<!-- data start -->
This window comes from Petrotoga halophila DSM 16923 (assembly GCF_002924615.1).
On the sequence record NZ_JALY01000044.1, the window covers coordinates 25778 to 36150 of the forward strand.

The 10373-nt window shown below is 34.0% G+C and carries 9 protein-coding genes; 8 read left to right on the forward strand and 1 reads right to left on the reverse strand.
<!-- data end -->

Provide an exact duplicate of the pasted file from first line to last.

This window comes from Petrotoga halophila DSM 16923 (assembly GCF_002924615.1).
On the sequence record NZ_JALY01000044.1, the window covers coordinates 25778 to 36150 of the forward strand.

The 10373-nt window shown below is 34.0% G+C and carries 9 protein-coding genes; 8 read left to right on the forward strand and 1 reads right to left on the reverse strand.